There were some plans to extend some trains operated between Vienna and the rest of the western Europe to Bratislava, to build a tunnel under the Danube to connect Bratislava main station (imho one of the strangest stations I have ever seen - built in a curve with tunnel at the station gridiron [hope I used the correct notion]) with Petržalka.

But the demand was quite low. There were some InterCity trains from Slovakia that continued from Bratislava main station to Vienna through Petržalka but this service was terminated due to even two locomotive replacements within Bratislava (the first at Bratislava main station where the train changed the direction, the second in Petržalka due to different supply system in Austria - this was extremely time consuming). There were also some local trains operated from Petržalka but these services were terminated in 2011.

No passenger train has been operated between Petržalka and BA main station ever since. But there are currently some negotiations ongoing. Because, basically, we have a perfect new electrified double-track line between these two stations running as a lower floor of a road-bridge across Danube that has been the most overloaded and congested road section in Slovakia ever. Moreover the line connects all attractive locations (business centres, malls, etpc.). Paradox.

About the second question, I don't know how the passport inspection was made.

Here is the photograph of the departure table in Petržalka taken in 2007
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Old October 24th, 2017, 11:19 AM   #76
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When HSL between Spain and France was opened... it really had only tunnel.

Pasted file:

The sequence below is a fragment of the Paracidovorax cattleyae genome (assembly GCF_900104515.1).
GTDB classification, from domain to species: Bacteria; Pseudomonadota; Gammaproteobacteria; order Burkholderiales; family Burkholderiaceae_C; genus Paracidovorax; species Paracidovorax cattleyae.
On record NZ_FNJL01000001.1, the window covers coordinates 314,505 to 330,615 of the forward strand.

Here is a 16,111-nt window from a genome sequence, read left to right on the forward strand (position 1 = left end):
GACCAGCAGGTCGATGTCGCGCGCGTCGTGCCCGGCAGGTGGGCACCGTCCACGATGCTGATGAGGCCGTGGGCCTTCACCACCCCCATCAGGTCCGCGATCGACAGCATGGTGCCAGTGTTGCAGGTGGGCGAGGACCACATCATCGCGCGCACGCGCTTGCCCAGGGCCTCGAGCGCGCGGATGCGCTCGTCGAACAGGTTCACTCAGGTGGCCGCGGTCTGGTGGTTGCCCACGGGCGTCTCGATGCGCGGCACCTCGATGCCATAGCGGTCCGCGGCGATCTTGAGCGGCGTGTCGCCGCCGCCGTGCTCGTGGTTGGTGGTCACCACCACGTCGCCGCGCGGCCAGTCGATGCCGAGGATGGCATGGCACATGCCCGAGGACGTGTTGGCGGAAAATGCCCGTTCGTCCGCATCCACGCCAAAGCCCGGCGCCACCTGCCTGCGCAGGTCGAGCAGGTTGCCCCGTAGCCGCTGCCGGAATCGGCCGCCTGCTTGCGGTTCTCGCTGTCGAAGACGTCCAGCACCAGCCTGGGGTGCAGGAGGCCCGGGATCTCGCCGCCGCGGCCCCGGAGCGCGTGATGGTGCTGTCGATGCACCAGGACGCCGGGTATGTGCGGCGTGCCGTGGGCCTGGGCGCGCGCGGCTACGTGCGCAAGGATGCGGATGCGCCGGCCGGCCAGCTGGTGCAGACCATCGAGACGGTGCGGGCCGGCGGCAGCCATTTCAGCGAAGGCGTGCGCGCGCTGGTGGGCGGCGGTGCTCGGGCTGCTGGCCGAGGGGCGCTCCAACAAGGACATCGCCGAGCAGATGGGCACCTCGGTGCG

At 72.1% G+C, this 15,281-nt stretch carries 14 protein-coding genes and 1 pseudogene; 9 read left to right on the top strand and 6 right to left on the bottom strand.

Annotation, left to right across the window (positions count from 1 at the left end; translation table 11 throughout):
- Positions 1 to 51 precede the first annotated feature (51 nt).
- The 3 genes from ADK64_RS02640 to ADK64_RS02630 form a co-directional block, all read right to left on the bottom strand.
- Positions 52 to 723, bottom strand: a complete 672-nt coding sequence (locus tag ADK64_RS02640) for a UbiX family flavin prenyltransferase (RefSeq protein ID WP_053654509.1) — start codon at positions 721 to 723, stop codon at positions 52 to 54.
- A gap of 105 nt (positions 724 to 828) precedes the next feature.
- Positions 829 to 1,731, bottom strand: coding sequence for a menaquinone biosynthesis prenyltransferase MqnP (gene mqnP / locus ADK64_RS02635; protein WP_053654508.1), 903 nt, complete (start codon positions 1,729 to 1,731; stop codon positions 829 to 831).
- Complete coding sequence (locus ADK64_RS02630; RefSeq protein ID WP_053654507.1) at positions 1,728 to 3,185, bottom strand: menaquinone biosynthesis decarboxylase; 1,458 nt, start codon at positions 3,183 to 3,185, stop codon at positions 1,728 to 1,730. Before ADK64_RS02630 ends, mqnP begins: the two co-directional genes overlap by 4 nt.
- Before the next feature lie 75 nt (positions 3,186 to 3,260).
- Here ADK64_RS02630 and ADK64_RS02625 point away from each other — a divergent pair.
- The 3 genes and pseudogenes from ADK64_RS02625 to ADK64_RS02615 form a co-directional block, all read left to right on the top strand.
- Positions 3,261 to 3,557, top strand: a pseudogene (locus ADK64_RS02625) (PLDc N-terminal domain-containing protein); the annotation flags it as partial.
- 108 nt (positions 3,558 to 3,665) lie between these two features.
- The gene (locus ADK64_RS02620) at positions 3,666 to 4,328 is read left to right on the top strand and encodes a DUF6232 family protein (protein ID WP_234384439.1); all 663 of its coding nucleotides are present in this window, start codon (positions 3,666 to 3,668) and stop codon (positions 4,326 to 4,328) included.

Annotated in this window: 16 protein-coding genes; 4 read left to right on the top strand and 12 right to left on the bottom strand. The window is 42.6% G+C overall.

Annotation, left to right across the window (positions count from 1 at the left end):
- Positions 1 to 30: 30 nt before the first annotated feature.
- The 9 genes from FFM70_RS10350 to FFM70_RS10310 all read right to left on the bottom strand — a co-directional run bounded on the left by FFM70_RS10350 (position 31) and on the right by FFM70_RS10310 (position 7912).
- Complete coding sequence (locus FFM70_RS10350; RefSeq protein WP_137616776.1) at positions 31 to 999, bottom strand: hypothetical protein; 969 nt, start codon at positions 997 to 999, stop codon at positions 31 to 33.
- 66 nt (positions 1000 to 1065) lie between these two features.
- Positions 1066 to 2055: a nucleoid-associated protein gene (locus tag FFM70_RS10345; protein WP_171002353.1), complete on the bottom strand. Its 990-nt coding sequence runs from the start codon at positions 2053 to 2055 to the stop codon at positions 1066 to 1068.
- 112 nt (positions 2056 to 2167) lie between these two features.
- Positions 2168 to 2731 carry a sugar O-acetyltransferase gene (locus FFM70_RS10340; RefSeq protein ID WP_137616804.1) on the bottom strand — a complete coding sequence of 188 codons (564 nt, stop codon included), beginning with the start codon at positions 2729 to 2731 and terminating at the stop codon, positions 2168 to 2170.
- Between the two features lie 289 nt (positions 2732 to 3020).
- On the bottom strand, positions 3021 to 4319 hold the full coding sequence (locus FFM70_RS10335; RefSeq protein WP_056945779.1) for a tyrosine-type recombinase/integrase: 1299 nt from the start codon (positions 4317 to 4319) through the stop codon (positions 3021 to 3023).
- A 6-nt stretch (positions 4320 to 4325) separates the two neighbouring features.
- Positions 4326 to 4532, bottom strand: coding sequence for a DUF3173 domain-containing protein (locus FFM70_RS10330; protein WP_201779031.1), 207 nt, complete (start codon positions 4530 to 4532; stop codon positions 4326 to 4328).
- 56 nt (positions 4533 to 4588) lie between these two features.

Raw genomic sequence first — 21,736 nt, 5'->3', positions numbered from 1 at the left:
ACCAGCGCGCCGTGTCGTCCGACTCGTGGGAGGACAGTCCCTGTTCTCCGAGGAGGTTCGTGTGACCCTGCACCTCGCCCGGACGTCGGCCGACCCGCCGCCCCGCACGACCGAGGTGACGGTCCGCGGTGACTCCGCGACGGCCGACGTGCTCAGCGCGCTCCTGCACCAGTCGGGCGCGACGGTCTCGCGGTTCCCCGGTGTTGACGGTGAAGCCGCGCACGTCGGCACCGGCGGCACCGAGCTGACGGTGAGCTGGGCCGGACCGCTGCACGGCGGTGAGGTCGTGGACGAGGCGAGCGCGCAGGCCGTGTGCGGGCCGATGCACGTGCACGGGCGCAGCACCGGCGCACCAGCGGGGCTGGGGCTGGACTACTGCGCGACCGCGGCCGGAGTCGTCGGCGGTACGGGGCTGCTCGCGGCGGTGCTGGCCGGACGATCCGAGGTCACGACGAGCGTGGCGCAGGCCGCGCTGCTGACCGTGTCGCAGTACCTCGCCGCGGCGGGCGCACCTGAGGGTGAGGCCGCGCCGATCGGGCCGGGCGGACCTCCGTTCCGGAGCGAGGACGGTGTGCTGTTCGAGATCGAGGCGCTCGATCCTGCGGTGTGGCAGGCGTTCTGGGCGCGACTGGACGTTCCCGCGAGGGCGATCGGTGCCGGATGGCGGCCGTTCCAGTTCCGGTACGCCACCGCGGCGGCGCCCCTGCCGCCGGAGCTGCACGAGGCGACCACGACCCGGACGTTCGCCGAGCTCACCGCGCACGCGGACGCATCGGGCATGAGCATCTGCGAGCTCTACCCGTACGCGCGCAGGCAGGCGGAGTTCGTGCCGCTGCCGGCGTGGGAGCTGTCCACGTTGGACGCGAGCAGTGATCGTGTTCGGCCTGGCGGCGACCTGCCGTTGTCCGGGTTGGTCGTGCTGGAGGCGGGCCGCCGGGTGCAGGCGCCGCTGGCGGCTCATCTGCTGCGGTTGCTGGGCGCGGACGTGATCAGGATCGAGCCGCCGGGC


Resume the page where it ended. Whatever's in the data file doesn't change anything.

From French side wasn't hard to operate due to same gauge but in Spanish side they still were u/c (HSL with standard gauge, classic ones with Iberian gauge).

Two daily trains Paris-Figueres operated and... they linked with two trains Figueres-Barcelona where to join with other trains.

These were all transits and duties that passengers had to do to go from a French train to a Spanish train when changing traing




Nowadays, in winter, five international services, up to seven in summer, depending of destinations without train changing. Most of them departs in Barcelona, one in Madrid and drive trhough this tunnel.
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Old October 28th, 2017, 08:17 PM   #77
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Today let me tell the story of a local narrow gauge line in Jura mountains that once linked communities in France and Switzerland, it's been the Nyon–St-Cergue–Morez Railway.

Images: morez1900.net, Wikimedia Commons, Dominics Bahnpics/Flickr.

On September 30, 1898, a new rail project became the subject of a Swiss federal concession application. It provided for the construction of a metro gauge railway from Nyon to Gimel, with an optional extension to St-Cergue and the French border. The concession for a metric railway line from Nyon to the French border was finally granted in 1912. The construction works began immediately, albeit delayed by the First World War. In France, the President of the Republic signed the declaration of public utility of the line between Morez and La Cure in 1913. The entire line from Nyon to Morez was completed in 1921.

Between 1921 and 1958, this new international line was operated by two companies: one Swiss and the other French. Before the WWII, the track improvements allowed to increase the speed to 30 to – 35 km/h in the steep mountainous terrain.